Brigid’s feast day of 1 February is celebrated as St Brigid’s Day in the Roman Catholic Church, the Eastern Orthodox Church and by the Anglican Communion. Many of us recall making the traditional rush crosses in primary school, but few people are aware of the survival of devotional hymns to St Brigid, written in Old Irish, in some of our earliest manuscripts.
The Liber Hymnorum (Book of Hymns, TCD MS 1441, late 11th century) is the earliest manuscript in Trinity College Library with a substantial amount of Irish. It contains devotional hymns in both Latin and Irish used in the services of the early Irish church. Typically called a ‘service book’, the manuscript is one of the few survivors of its kind. It is a collection of forty hymns almost all of Irish origin, with canticles (hymns taken from the Bible) and explanatory prefaces to each hymn. Some of the hymns are also to be found in the Antiphonary of Bangor, the Leabhar Breac, and the Book of Cerne. Some of the texts have been attributed to the great authors of the 5th-8th centuries, including Patrick, Columba, Secundius, Ninine and Últan, the latest being Mael Isú ua Braolcháin (d. 1086). A similar compilation, dating from the 12th century and belonging to the Irish Franciscans in Dublin, exists in University College Dublin (UCD-OFM A 2).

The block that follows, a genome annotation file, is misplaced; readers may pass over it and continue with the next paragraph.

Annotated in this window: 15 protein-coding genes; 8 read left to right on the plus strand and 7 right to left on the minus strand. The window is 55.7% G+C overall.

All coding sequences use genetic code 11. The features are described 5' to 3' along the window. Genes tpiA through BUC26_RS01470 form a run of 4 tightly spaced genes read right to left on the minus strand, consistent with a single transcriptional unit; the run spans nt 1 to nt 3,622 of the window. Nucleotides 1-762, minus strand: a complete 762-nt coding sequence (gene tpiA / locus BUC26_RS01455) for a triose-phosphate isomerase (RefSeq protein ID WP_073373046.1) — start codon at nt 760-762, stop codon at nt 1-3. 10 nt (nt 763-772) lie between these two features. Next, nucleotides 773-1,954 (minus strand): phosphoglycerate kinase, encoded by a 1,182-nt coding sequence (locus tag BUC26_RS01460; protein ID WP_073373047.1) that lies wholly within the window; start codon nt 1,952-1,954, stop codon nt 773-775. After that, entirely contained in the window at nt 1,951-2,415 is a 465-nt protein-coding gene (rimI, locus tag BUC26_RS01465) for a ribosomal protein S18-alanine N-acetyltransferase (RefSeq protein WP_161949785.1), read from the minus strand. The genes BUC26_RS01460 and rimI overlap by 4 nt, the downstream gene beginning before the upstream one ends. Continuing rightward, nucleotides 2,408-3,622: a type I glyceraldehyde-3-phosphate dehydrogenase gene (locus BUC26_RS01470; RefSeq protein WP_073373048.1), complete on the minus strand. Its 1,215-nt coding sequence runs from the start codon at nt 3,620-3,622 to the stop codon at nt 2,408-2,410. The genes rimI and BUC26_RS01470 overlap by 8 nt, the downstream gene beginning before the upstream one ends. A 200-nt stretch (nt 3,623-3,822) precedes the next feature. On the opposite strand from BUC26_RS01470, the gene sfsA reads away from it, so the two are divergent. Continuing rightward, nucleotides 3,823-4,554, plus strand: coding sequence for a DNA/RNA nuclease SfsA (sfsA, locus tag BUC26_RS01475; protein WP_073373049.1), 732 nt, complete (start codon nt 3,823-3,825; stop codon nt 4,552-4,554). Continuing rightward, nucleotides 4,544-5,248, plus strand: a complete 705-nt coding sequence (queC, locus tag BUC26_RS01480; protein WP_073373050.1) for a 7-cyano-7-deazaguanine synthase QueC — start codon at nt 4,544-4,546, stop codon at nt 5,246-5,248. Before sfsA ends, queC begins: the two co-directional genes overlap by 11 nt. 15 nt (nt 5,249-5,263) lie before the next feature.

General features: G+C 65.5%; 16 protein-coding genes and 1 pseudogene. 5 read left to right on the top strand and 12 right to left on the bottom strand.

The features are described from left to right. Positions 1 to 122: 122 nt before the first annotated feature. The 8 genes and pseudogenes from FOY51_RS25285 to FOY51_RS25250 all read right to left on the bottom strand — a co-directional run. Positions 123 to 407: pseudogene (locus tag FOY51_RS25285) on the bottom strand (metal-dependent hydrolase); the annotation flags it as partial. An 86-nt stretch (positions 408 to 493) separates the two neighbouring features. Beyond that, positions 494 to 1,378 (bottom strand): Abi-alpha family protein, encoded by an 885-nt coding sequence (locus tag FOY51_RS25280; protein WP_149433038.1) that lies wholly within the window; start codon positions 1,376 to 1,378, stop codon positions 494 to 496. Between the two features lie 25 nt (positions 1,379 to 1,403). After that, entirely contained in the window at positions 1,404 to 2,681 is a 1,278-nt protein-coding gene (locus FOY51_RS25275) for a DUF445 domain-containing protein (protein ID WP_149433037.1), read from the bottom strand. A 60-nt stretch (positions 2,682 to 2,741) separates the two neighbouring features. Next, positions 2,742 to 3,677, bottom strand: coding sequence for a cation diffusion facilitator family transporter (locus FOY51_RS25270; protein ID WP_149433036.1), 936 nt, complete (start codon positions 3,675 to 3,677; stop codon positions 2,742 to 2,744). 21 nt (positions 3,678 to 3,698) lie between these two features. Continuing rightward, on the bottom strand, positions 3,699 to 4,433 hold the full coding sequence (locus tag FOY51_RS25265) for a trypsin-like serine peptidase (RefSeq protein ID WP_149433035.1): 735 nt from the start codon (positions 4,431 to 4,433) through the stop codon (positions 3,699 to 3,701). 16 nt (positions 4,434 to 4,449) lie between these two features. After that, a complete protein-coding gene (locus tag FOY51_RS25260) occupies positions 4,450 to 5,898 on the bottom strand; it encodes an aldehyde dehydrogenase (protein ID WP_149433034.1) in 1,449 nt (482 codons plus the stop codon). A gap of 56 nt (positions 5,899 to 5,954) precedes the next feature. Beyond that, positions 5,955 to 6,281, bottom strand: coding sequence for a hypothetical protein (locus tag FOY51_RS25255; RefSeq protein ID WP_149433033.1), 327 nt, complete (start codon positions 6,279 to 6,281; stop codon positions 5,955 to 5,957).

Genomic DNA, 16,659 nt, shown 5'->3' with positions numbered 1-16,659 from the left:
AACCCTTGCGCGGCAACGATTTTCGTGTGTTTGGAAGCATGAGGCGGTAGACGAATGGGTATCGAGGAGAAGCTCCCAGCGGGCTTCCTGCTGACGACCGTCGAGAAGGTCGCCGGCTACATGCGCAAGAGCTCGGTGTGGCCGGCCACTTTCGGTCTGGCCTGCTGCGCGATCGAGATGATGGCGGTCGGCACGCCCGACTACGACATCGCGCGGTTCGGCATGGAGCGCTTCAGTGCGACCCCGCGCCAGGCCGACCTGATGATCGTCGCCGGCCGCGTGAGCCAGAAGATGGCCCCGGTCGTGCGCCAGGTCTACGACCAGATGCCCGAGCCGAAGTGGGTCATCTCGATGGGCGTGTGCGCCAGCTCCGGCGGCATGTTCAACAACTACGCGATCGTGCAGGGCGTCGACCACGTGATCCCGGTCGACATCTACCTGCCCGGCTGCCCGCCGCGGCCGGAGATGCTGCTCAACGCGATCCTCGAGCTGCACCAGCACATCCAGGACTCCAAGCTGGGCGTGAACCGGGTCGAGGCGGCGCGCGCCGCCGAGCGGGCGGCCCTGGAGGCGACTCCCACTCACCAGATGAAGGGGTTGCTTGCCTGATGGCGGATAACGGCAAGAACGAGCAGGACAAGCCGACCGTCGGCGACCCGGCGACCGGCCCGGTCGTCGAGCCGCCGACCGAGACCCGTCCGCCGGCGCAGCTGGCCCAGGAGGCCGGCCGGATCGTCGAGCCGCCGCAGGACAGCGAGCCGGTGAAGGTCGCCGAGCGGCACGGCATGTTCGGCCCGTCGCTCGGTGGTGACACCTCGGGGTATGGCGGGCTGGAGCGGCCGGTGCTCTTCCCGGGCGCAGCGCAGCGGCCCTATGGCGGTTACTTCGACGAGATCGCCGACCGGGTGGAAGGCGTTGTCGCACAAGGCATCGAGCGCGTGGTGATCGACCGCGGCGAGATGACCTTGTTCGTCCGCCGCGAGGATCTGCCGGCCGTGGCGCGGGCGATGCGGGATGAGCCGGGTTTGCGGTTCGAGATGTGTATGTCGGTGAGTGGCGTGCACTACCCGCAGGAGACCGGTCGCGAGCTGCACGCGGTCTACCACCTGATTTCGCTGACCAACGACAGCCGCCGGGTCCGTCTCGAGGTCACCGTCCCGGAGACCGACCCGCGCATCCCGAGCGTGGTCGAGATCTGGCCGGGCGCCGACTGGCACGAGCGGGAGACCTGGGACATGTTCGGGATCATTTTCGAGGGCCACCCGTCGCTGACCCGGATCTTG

At the bottom of folio 16v in the Liber Hymnorum is the opening of the hymn Brigit Bé Bithmaith (‘Brigit ever good woman’) written in Old Irish, probably in the 9th century. A zoomorphic capital ‘B’ marks the beginning of the hymn, which continues on to folio 17r. It is preceded by a lengthy preface, also in Irish, which argues the authorship of the hymn (Saint Últan is claimed to be the true author, but Saint Columcille and Saint Brendan are also thrown into the mix). The hymn was traditionally used as a powerful lorica (a prayer recited for protection in Christian monastic tradition) and shows Brigid’s pagan origins in her aspect as Goddess – linked to the sun and fire -and as a pillar of Irish spirituality together with St Patrick. The reference to her as the Mother of Jesus is folkloric – legend claims her to be the midwife to Mary and foster mother of Christ. Translated here are the first three verses (with standardisation of the Old Irish spelling):
Brigit bé bithmaith Brigit ever good woman
breó orda óiblech A sparkling golden flame
donfe don bithlaith may she lead us to the eternal realm
in grian tind toidlech the shining bright sun
Ronsoera Brigit Save us Brigit
sech drungu demna from hordes of demons
roroena reunn may she win for us
cathu cach thedma battles of every hardship
Dorobdo innunn Destroy within us
ar colla císu the sins of our flesh
in chroeb co mblathaib the branch with flowers
in mathair Ísu. The mother of Jesus
Caoimhe Ní Ghormáin